I later realized that I was only watching many of these DVDs once or twice so I decided to try to sell many of them (mostly the complete season television shows) at a used DVD store. At the most, I would only get about 30% of the original cost. Now I spend about $18 a month on a Netflix subscription. I can have three DVDs out at a time and can rent as many as I want. I figure if I do want to watch a DVD more than once I can always rent it again.
7. Buy Expensive Computer Software You Will Never Use
I’m a 3D digital computer artist so I decided to buy a really nice 3D computer software package called Cinema 4D. Beside the main program, you can buy additional modules that increase the functionality. Since most of these modules looked really cool, I bought the complete Cinema 4D bundle that cost about $2,500. Five years later, I still don’t use the software because the learning curve is fairly steep and I haven’t invested the time needed to learn it. I mostly use a software package called Bryce that was much cheaper at around $100. It doesn’t do everything Cinema 4D does but I can still make some cool 3D artwork with it.
I also bought an expensive Adobe software package that included Photoshop, Illustrator, Premiere, and After Effects. The only one of these programs I use much is Photoshop and to tell you the truth I more often use its cheaper competitor Paint Shop Pro.
8. Buy the Latest and Greatest Electronics
I was interested in a digital camera so I quickly bought an Olympus camera that at the time was fairly high-end at 5 megapixels. Between the camera and the accessory package, I paid over $800. I recently bought an 8 megapixel Canon camera (that has excellent reviews) and similar accessory package for my brother for only $200. If I waited a little bit longer, I could have saved a lot of money. I also made similar foolish purchases with a computer and a camcorder and I still haven’t used the camcorder.
9. Pursue Education on a Gut Feeling
In 1991, I had to leave college because I got sick and had to start using a ventilator to help me breathe. I always felt guilty for having not completed my degree, so now that I had money and distance learning was more available, I applied for the Bachelor of Arts in Ministry program through Prairie Bible Institute. I signed up for an initial two courses, Adolescent Psychology and Introduction to the New Testament. Tuition and books for the two courses cost around $1500. I soon discovered I didn’t have the discipline to study at my own pace and never finished the courses.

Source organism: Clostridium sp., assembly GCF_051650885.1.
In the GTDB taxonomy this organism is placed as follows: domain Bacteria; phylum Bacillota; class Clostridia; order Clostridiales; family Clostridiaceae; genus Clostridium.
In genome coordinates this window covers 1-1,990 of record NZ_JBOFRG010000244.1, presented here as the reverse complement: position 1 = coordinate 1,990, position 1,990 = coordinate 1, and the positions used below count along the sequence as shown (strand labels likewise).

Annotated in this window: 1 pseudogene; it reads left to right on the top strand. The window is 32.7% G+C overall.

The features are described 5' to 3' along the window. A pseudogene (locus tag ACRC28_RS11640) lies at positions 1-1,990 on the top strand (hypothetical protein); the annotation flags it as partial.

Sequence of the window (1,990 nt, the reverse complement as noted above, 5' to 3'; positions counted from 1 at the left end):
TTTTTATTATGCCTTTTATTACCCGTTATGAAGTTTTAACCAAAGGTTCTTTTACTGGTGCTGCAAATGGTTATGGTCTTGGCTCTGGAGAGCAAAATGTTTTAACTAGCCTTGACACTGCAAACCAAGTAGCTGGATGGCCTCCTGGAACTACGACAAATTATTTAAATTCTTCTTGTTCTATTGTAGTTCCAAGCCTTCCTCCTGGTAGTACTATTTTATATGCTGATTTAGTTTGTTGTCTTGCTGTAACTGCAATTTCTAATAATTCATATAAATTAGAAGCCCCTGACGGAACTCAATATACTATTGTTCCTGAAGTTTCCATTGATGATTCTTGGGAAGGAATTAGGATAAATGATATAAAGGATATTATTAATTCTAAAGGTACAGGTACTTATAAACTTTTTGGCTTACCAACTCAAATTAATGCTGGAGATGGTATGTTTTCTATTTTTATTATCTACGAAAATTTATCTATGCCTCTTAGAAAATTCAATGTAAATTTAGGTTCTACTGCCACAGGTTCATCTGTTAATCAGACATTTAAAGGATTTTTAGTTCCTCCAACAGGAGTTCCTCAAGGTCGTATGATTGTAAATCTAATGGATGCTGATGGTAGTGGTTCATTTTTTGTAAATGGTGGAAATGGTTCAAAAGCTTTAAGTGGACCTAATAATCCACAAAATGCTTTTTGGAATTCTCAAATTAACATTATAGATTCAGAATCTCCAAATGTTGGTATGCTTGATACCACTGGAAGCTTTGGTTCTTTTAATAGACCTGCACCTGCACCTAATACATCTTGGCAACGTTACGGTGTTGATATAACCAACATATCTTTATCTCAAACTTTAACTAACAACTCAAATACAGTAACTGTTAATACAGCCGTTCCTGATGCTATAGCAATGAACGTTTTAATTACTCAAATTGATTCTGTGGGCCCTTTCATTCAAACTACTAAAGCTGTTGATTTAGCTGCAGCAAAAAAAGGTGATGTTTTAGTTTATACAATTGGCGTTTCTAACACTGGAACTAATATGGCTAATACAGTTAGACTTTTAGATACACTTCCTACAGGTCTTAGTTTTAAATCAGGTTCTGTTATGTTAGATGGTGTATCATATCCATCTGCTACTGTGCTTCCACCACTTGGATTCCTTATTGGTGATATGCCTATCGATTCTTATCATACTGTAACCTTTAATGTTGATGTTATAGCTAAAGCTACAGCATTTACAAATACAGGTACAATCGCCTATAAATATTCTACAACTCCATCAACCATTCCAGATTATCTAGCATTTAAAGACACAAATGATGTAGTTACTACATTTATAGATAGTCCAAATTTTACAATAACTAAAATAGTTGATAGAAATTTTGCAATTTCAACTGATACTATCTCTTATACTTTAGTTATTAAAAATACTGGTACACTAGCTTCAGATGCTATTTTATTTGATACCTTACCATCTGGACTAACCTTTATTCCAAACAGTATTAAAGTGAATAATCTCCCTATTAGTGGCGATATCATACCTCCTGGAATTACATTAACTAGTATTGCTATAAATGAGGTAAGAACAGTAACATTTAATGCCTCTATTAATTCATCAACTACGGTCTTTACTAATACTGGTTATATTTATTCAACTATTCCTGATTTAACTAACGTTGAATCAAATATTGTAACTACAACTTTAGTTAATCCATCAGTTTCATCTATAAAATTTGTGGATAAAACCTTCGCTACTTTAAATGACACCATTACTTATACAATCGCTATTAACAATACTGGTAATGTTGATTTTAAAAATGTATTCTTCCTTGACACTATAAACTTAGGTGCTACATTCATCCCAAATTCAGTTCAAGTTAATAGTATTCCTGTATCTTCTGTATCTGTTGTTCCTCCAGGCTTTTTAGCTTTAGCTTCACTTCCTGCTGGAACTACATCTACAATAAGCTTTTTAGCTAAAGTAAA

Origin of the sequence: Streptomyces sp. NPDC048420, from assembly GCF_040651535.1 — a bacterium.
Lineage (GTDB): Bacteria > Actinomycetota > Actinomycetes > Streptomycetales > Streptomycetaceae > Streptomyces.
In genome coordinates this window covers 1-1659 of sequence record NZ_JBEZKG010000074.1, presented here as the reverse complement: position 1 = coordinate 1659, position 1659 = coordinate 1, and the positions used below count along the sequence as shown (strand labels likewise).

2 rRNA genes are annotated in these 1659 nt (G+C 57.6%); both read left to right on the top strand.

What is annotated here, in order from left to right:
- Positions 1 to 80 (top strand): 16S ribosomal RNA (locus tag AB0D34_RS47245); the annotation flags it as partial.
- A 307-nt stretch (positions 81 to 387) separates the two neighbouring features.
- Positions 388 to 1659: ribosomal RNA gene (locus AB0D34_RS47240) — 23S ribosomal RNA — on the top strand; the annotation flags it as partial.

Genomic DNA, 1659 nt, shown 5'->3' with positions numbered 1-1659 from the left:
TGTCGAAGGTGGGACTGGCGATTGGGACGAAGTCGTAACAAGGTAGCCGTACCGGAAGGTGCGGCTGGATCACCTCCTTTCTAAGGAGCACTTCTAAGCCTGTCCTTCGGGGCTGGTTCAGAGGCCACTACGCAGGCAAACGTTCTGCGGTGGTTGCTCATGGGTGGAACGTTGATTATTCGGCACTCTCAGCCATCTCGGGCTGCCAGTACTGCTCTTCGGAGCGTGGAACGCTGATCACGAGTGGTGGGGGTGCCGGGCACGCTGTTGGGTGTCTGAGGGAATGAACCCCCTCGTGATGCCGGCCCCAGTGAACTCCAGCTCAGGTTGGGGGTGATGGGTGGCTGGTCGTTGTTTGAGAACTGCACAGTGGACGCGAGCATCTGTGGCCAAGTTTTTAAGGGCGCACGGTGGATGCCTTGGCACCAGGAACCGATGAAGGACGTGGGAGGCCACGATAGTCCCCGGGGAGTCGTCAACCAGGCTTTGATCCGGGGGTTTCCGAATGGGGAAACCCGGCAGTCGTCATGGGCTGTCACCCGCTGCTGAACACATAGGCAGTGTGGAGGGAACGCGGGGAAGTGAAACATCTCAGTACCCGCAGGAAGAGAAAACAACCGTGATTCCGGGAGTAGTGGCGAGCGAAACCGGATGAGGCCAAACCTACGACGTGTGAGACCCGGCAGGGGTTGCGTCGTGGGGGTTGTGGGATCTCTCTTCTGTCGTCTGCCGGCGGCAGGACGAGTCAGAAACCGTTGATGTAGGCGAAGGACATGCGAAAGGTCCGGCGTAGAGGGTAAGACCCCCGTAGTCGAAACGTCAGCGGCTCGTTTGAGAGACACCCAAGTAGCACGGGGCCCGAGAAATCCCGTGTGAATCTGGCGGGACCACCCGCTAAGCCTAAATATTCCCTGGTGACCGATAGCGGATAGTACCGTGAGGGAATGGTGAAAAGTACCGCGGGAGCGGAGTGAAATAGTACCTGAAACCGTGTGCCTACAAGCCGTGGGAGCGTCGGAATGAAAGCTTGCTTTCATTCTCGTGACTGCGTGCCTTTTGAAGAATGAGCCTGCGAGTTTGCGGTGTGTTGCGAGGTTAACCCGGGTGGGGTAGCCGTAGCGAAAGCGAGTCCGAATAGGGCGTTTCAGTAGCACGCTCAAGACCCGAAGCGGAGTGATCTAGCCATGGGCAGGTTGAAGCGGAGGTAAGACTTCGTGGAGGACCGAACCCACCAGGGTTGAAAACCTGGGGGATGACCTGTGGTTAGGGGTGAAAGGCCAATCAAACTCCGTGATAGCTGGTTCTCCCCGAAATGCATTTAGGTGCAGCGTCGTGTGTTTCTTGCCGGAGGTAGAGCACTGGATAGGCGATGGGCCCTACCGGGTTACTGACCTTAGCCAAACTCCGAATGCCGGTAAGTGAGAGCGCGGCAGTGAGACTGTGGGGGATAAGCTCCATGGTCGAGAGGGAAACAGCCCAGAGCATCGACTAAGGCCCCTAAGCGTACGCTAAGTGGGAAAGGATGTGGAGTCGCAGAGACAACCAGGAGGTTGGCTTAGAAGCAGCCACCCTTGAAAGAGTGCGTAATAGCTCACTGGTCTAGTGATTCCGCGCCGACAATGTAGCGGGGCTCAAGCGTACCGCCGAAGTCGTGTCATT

10. Don’t Pursue Worthwhile Investment Opportunities
When I had about $20,000 left, I decided I should try to at least invest $5,000 to $10,000 in a mutual fund. From some research, I knew that some mutual funds had very little risk and would most likely be a good investment. I contacted a financial services ministry that is connected with my church’s denomination to get some advice on various mutual fund options. He gave me some good ideas, but I never pursued investing in mutual funds. Even putting some money in CDs would have meant a bit of a return on my money, but I didn’t pursue that either.
I’m not saying I spent all of the $100,000 foolishly. I did tithe to my church and was able to help them upgrade the air conditioning system and buy a much-needed projection screen. I was able to self-publish a book of devotional messages and record a CD of Christian Contemporary and Christian Rock songs I wrote or co-wrote. I was also able to help my brother when he was having financial difficulties. But $100,000, if used wisely, should have lasted a lot longer than six years. Hopefully, if you come into a large sum of money, you can remember my story and make better decisions than I did. I also suggest reading personal finance blogs like Peter’s. They are helping me make better choices regarding my money. It’s not $100,000 any more, but some day it may be.
Last Edited: 26th February 2011